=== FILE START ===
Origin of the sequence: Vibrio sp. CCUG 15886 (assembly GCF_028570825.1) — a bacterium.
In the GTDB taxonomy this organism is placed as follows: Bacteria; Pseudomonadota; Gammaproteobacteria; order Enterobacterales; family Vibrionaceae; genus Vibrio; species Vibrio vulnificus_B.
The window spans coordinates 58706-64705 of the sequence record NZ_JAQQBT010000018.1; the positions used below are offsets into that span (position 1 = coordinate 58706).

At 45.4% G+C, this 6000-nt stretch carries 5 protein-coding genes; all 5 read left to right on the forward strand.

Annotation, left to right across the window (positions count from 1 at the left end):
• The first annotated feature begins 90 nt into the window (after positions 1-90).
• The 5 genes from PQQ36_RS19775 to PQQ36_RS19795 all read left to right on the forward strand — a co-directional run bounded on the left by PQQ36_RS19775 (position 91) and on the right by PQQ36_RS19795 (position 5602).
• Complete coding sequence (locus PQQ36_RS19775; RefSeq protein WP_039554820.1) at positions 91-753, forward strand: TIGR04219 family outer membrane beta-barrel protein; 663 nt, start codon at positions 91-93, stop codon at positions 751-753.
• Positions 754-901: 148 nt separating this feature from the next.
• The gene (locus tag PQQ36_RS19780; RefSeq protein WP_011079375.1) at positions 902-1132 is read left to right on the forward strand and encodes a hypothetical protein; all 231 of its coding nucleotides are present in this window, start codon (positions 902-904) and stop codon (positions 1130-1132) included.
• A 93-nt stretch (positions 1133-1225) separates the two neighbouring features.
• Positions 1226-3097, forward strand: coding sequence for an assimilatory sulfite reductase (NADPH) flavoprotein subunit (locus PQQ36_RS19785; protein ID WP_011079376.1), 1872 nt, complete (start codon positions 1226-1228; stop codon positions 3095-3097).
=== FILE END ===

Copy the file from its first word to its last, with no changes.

Origin of the sequence: Vibrio sp. CCUG 15886 (assembly GCF_028570825.1) — a bacterium.
In the GTDB taxonomy this organism is placed as follows: Bacteria; Pseudomonadota; Gammaproteobacteria; order Enterobacterales; family Vibrionaceae; genus Vibrio; species Vibrio vulnificus_B.
The window spans coordinates 58706-64705 of the sequence record NZ_JAQQBT010000018.1; the positions used below are offsets into that span (position 1 = coordinate 58706).

At 45.4% G+C, this 6000-nt stretch carries 5 protein-coding genes; all 5 read left to right on the forward strand.

Annotation, left to right across the window (positions count from 1 at the left end):
• The first annotated feature begins 90 nt into the window (after positions 1-90).
• The 5 genes from PQQ36_RS19775 to PQQ36_RS19795 all read left to right on the forward strand — a co-directional run bounded on the left by PQQ36_RS19775 (position 91) and on the right by PQQ36_RS19795 (position 5602).
• Complete coding sequence (locus PQQ36_RS19775; RefSeq protein WP_039554820.1) at positions 91-753, forward strand: TIGR04219 family outer membrane beta-barrel protein; 663 nt, start codon at positions 91-93, stop codon at positions 751-753.
• Positions 754-901: 148 nt separating this feature from the next.
• The gene (locus tag PQQ36_RS19780; RefSeq protein WP_011079375.1) at positions 902-1132 is read left to right on the forward strand and encodes a hypothetical protein; all 231 of its coding nucleotides are present in this window, start codon (positions 902-904) and stop codon (positions 1130-1132) included.
• A 93-nt stretch (positions 1133-1225) separates the two neighbouring features.
• Positions 1226-3097, forward strand: coding sequence for an assimilatory sulfite reductase (NADPH) flavoprotein subunit (locus PQQ36_RS19785; protein ID WP_011079376.1), 1872 nt, complete (start codon positions 1226-1228; stop codon positions 3095-3097).